It won’t be easy to sit down and have a tough conversations and follow through. It won’t be easy to live simple because you’ve stopped enabling his lavishness.
It won’t be easy talk to your safe pastor or mentor about the difficulties you are facing. It won’t be easy to start therapy and start growing. It’s not easy to say no when a yes would make things easier in the short term.
If you are struggling to find a healthy balance in your marriage, here are four things you can do
1. Truth – ask God to help you see your part
Ask God to irradiate your heart with His truth.
2. Accountability- even it’s your husband who is immature
This is not the first step. It’s probably way down the line, after the grief and boundaries and during therapy.
But at some point, as things get clearer, you will need to face the roots of your mothering – any fear, control, comfort, culture e.t.c.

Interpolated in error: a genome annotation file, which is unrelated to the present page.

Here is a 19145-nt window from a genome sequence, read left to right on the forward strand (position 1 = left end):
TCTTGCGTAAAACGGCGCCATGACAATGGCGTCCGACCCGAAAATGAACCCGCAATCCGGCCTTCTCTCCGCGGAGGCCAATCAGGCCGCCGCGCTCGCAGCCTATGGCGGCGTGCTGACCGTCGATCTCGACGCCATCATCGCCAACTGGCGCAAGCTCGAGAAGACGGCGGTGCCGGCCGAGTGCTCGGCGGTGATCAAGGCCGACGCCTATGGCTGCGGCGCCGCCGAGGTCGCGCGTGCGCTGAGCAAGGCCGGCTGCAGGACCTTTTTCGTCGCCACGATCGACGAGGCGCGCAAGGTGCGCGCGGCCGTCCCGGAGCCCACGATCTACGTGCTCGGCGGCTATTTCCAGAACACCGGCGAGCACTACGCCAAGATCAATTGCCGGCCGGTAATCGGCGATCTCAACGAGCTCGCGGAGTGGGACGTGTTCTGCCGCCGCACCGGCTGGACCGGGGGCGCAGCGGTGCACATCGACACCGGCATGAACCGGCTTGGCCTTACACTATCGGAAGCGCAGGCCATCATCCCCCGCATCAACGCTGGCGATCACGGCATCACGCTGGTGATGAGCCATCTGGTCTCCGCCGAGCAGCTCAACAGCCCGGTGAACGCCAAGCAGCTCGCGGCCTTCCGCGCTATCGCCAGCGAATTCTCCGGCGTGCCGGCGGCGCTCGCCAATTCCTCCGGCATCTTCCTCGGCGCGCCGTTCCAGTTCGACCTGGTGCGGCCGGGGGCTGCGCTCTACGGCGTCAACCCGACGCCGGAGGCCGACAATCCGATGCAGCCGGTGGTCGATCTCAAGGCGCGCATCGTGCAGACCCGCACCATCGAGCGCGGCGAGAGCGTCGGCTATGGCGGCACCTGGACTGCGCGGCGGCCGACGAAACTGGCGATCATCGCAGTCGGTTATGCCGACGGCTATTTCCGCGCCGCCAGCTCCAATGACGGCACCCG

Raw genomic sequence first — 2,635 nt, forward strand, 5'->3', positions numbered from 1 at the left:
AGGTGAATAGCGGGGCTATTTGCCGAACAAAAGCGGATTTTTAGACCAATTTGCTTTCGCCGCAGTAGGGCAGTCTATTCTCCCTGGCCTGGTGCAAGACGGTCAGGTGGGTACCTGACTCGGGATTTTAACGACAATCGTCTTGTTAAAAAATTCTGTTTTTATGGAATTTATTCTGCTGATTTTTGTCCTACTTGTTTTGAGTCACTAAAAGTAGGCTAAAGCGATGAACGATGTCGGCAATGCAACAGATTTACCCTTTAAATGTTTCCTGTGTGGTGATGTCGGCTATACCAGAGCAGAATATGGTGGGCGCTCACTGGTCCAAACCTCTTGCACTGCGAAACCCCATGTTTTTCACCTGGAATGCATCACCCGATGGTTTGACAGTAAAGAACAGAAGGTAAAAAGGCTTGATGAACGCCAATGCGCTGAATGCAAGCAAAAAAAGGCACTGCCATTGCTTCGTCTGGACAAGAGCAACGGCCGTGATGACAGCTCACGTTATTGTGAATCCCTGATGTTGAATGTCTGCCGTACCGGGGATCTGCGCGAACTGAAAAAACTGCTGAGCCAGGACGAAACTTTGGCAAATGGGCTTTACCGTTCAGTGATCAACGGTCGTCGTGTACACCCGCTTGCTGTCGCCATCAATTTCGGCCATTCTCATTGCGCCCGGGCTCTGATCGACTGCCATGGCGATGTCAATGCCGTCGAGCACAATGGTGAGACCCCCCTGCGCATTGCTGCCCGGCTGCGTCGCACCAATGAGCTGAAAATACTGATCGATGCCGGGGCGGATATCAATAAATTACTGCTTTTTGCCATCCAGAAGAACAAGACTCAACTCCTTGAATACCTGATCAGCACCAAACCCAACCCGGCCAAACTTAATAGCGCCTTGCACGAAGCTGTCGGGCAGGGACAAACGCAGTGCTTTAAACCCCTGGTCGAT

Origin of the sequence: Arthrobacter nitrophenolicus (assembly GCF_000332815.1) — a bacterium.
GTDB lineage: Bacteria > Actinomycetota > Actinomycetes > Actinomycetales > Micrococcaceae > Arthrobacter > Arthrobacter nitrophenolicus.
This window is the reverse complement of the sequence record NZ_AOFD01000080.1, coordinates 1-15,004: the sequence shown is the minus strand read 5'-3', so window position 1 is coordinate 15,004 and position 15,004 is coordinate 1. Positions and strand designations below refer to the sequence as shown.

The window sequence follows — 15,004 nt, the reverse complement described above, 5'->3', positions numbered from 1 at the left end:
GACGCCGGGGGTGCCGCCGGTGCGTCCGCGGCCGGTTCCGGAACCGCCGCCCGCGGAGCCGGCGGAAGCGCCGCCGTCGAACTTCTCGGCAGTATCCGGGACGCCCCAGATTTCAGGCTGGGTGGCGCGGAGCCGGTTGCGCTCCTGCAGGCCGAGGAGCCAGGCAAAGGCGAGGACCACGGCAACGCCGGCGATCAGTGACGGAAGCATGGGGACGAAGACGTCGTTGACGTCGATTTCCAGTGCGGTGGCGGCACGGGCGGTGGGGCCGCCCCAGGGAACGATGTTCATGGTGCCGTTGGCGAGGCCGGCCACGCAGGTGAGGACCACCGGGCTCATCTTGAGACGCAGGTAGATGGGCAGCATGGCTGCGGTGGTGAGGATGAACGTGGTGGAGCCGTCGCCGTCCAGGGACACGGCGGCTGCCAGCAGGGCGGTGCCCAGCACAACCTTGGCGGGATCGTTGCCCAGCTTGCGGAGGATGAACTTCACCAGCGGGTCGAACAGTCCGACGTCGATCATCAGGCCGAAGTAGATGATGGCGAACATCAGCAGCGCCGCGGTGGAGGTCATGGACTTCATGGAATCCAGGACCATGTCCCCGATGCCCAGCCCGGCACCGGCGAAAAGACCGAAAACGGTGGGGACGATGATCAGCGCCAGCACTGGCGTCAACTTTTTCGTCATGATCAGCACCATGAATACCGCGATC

Confess what God reveals. Remember, confession is simply repeating something that already exists. Simply talk it out with God and allow Him to lead you.
3. My husband is immature – gear up for a journey
Implementing ideas is hard. But the good thing is that you don’t have to do it alone. You can go into therapy or look into free online resources (ideas below.)
If you’ve been protecting your husband and allowing him to behave like a child, chances are he’ll feel your stepping back. The hope is that he takes it in stride and begins to adjust and change.
But some men might get upset and start to play the “I am the head of this home and you do as I say” game. Well, that’s a lie. The truth is that Christ is the head of your home and you’re both called to submit to each other and you both do as He says.
So how do you walk this out?